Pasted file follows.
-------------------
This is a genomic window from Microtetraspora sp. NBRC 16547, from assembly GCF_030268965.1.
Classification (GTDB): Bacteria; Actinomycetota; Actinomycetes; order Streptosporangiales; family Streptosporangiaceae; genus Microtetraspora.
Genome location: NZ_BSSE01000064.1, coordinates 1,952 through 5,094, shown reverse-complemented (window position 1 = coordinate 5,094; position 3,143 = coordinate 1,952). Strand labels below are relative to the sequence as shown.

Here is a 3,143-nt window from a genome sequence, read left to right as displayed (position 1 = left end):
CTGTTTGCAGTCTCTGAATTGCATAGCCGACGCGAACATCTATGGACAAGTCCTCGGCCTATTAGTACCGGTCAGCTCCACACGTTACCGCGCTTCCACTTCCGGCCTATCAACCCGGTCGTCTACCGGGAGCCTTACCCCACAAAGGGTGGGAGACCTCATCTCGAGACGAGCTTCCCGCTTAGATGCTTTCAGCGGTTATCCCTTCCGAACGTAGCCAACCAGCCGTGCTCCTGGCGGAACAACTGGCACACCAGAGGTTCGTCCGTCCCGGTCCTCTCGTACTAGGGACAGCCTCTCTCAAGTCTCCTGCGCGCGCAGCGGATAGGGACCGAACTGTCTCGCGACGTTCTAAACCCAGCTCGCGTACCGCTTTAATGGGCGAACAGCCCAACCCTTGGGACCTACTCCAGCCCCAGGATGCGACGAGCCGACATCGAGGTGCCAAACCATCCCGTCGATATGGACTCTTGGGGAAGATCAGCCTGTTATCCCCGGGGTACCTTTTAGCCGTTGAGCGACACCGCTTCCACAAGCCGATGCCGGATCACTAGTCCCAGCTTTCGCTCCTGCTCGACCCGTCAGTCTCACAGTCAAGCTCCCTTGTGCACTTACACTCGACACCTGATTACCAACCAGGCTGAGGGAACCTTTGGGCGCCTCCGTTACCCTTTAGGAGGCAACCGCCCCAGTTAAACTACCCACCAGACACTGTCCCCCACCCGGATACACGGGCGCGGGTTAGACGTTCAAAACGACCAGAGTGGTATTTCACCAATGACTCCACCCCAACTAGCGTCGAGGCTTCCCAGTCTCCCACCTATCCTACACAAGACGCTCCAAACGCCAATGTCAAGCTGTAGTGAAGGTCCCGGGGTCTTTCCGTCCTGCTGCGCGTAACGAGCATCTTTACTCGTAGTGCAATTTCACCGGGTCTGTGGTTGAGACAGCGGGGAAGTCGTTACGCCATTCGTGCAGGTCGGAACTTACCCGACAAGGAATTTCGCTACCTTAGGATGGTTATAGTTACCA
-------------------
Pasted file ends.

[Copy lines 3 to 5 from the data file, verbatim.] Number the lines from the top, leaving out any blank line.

Genome location: NZ_BSSE01000064.1, coordinates 1,952 through 5,094, shown reverse-complemented (window position 1 = coordinate 5,094; position 3,143 = coordinate 1,952). Strand labels below are relative to the sequence as shown.

Here is a 3,143-nt window from a genome sequence, read left to right as displayed (position 1 = left end):
CTGTTTGCAGTCTCTGAATTGCATAGCCGACGCGAACATCTATGGACAAGTCCTCGGCCTATTAGTACCGGTCAGCTCCACACGTTACCGCGCTTCCACTTCCGGCCTATCAACCCGGTCGTCTACCGGGAGCCTTACCCCACAAAGGGTGGGAGACCTCATCTCGAGACGAGCTTCCCGCTTAGATGCTTTCAGCGGTTATCCCTTCCGAACGTAGCCAACCAGCCGTGCTCCTGGCGGAACAACTGGCACACCAGAGGTTCGTCCGTCCCGGTCCTCTCGTACTAGGGACAGCCTCTCTCAAGTCTCCTGCGCGCGCAGCGGATAGGGACCGAACTGTCTCGCGACGTTCTAAACCCAGCTCGCGTACCGCTTTAATGGGCGAACAGCCCAACCCTTGGGACCTACTCCAGCCCCAGGATGCGACGAGCCGACATCGAGGTGCCAAACCATCCCGTCGATATGGACTCTTGGGGAAGATCAGCCTGTTATCCCCGGGGTACCTTTTAGCCGTTGAGCGACACCGCTTCCACAAGCCGATGCCGGATCACTAGTCCCAGCTTTCGCTCCTGCTCGACCCGTCAGTCTCACAGTCAAGCTCCCTTGTGCACTTACACTCGACACCTGATTACCAACCAGGCTGAGGGAACCTTTGGGCGCCTCCGTTACCCTTTAGGAGGCAACCGCCCCAGTTAAACTACCCACCAGACACTGTCCCCCACCCGGATACACGGGCGCGGGTTAGACGTTCAAAACGACCAGAGTGGTATTTCACCAATGACTCCACCCCAACTAGCGTCGAGGCTTCCCAGTCTCCCACCTATCCTACACAAGACGCTCCAAACGCCAATGTCAAGCTGTAGTGAAGGTCCCGGGGTCTTTCCGTCCTGCTGCGCGTAACGAGCATCTTTACTCGTAGTGCAATTTCACCGGGTCTGTGGTTGAGACAGCGGGGAAGTCGTTACGCCATTCGTGCAGGTCGGAACTTACCCGACAAGGAATTTCGCTACCTTAGGATGGTTATAGTTACCA